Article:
In speaking with my colleagues who also must manage a small staff and largish volunteer core, one of the biggest points of pain is keeping position descriptions up-to-date. Best practices would suggest all position descriptions are updated once per year, which will become part of a national Standards Initiative across Canada. (Please view section D and E of Imagine Canada’s Standards Initiative. Framework falls into Level II - an organization with between 1 to 50 staff and under $5 million in revenue.
Prior to our cloud deployment, which I’ll describe shortly, it was challenging to share the position descriptions, signed contracts and other HR related files & documents with my board and certain HR volunteers who helped manage the process. It was also tricky to engage my staff in the past to help write new job descriptions - like the one currently posted - in a collaborative manner. This time around, it was easy to get input and consensus for the final version.
It was then dead simple to post the description, broadcast through Charity Village and LinkedIn Jobs, and collect applications. The online form publishes entries directly into our SmartSheet environment. Within the SmartSheet, we’ve used a series of check-boxes, green-yellow-red dropdown and stars to denote who we want to interview. Using SmartSheets sharing features, it can be shared externally to our HR volunteers who can also assist in the vetting process. This is critical because other HR recruitment software applications are either robust (but expensive) or expensive (and siloed).
While I’ve been in San Francisco, my colleagues have been scheduling meetings using our Salesforce.com calendar and chatter environment. There are 10 people that we’ll be speaking with in the next two weeks, with the goal of extending an offer for mid-fall.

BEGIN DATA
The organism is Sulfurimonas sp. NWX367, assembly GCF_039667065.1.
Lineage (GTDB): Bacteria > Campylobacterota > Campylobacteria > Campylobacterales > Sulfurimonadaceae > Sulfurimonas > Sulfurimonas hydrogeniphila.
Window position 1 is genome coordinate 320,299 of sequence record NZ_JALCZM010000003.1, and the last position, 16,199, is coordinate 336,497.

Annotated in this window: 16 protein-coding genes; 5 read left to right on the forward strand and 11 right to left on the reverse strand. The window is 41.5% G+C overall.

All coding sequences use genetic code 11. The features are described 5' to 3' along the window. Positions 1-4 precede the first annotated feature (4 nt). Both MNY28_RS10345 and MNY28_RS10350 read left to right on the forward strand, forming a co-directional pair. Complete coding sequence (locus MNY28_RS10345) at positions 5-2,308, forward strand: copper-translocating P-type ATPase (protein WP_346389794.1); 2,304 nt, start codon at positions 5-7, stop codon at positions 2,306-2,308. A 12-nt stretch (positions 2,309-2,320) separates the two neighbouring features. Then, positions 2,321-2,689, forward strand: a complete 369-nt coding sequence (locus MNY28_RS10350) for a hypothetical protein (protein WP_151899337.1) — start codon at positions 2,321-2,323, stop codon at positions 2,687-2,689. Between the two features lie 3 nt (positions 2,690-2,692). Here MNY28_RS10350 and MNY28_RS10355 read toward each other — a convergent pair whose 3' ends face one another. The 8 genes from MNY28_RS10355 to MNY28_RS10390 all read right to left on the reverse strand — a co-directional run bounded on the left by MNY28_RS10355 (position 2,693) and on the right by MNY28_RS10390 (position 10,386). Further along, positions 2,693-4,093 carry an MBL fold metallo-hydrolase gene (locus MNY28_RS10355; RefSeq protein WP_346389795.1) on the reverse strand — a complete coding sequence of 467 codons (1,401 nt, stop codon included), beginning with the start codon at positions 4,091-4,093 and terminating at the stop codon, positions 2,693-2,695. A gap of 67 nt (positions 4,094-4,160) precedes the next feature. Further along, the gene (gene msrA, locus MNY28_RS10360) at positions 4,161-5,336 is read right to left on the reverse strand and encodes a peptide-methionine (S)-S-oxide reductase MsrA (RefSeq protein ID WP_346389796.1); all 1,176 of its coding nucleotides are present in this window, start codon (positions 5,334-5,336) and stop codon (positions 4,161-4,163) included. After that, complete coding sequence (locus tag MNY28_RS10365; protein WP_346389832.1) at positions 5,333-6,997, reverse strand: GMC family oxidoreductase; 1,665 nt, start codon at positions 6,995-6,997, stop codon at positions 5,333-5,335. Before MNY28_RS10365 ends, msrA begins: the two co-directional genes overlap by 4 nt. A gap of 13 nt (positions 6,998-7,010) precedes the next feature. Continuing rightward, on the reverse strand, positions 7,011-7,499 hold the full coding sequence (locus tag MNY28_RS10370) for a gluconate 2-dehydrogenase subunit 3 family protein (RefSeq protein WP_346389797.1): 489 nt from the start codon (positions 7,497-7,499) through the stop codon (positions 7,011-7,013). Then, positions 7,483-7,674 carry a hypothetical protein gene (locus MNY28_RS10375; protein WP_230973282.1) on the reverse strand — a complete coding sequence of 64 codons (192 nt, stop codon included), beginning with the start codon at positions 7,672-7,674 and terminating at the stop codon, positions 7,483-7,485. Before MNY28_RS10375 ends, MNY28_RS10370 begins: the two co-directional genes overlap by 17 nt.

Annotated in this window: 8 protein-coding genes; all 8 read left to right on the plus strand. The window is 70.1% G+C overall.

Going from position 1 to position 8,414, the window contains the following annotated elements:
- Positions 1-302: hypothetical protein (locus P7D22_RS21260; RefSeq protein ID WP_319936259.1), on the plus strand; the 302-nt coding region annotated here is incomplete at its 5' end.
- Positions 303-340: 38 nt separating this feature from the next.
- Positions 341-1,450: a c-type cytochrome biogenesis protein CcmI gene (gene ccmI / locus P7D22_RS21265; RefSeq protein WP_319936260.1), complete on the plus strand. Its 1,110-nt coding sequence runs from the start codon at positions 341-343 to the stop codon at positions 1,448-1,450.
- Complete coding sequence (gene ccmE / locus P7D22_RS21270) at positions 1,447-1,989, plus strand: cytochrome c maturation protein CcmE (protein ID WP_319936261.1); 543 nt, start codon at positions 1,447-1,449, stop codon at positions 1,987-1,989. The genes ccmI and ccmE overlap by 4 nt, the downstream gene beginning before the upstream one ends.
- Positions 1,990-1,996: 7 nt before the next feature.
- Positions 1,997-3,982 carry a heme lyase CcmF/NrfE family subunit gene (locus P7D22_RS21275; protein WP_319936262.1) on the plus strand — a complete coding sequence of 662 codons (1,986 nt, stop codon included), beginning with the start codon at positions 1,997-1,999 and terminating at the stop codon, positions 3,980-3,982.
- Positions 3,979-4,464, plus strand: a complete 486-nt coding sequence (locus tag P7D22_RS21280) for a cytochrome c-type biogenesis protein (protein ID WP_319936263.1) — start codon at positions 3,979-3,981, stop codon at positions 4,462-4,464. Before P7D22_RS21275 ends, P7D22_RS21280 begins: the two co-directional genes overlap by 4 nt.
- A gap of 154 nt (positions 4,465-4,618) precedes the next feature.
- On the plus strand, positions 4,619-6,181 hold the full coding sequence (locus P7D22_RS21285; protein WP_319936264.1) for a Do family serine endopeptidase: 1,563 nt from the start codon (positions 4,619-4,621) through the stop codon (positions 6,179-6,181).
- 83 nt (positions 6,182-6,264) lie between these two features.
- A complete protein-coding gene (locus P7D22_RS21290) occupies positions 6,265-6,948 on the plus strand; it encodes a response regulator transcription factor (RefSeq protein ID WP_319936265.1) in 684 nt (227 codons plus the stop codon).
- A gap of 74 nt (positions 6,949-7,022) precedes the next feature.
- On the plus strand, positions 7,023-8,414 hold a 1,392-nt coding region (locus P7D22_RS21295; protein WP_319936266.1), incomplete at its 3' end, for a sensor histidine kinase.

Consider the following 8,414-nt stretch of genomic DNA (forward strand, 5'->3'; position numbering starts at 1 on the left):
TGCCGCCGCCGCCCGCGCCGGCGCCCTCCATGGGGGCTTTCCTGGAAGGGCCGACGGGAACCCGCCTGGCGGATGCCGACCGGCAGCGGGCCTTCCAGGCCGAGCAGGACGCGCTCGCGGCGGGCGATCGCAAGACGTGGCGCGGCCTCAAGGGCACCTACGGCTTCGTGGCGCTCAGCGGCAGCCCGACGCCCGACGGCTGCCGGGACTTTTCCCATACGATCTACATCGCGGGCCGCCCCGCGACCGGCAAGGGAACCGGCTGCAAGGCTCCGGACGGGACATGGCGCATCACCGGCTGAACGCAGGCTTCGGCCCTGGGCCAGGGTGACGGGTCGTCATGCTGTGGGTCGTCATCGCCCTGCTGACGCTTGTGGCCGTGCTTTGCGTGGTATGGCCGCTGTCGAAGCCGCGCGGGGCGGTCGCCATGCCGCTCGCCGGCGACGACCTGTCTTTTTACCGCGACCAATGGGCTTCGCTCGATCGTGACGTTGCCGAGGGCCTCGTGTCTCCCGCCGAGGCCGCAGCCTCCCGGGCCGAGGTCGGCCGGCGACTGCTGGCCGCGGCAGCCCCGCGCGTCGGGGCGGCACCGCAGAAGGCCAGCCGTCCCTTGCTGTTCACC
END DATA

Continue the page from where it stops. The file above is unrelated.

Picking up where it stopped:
We will be using EchoSign to turn an offer into a contract in minutes/hours, and then I can report back to my board with incredible metrics about the candidate and the process. As you can see on our Sharesies page, Framework provides transparency on the nuts-and-bolts of HR management (click here
Then, once the candidate-in-waiting officially joins our team - where ever he or she lives (it does not have to be in Toronto), we’ll have them ready to roll in our cloud Infrastructure - Salesforce.com, GoogleApps, Box.Net, & SmartSheet.
The illustration below pulls this together:
- All position descriptions stored in Box.net (analytics & HTML embed is key)
- SmartSheet Form wizard to accept applications online (URL sharing & HTML embed is key)
- Current staff & skilled HR volunteers can vet & rank applicants (SmartSheet sharing permissions)
- Efficient scheduling of meetings in Salesforce.com (permanent record of interviews & schedule)
- Turn around signed contract effectively using EchoSign
All of this to say, we hope that this process is scalable internally and shareable externally with other NGOs who face similar situations. Our goal is grow Framework & Team Timeraiser to live the values that we are promoting. We think this prototype - our 5th People Lens experiment
- get us closer than ever. And while at first glance this might look complicated, we can promise you that in the long run the integrations are in fact simple and intuitive.
What your thoughts? Is there something that we’ve missed? Can you recommend any way to improve this?
LinkedIn recently announced some very cool new features including a Salesforce connector and a visualization tool called LinkedIn Maps. I made my way over to the LinkedIn booth at the Dreamforce cloud expo. I met a Sales guy Brian who gave me a quick run through the new features and how LinkedIn Maps works. The visualization tool is a fun way to see how your network is connected.
I created a short video on the mapping tool:
If you think it is cool and want to create your own, follow these steps
- Go to http://www.linkedinlabs.com/inmaps
- Use your LinkedIn credentials to log in
- Sit back and watch the magic happen
- Add labels to your network clusters (optional)
- Share your illustration with your friends & colleagues
It was timely meeting Brian. Framework volunteer Uma Venkataramaiah
and I have been trying to get a meeting schedule with his Toronto colleagues. LinkedIn has a relatively new Canadian HQ. Uma and I have been discussing how to build a partnership with LinkedIn to promote skilled volunteerism amongst young, tech savvy professionals in Canada. A type of meeting to bring programs such as United Way Gennext and other leadership programs to the forefront using a social platform such as LinkedIn. Another for instance is that the Ontario Trillium Foundation staff is very plugged into LinkedIn. Some of the features could be used to augment OTFs volunteer recruitment and recognition strategies (disclosure: I am on the Board, Governance/Policy & Communication committees).
What do you think? Are you using LinkedIn? Do you think Framework should pursue this partnership? Who beyond United Way Gennext, OTF, ArtScene, Emerging Leaders Network should we reach out to prior to contacting LinkedIn?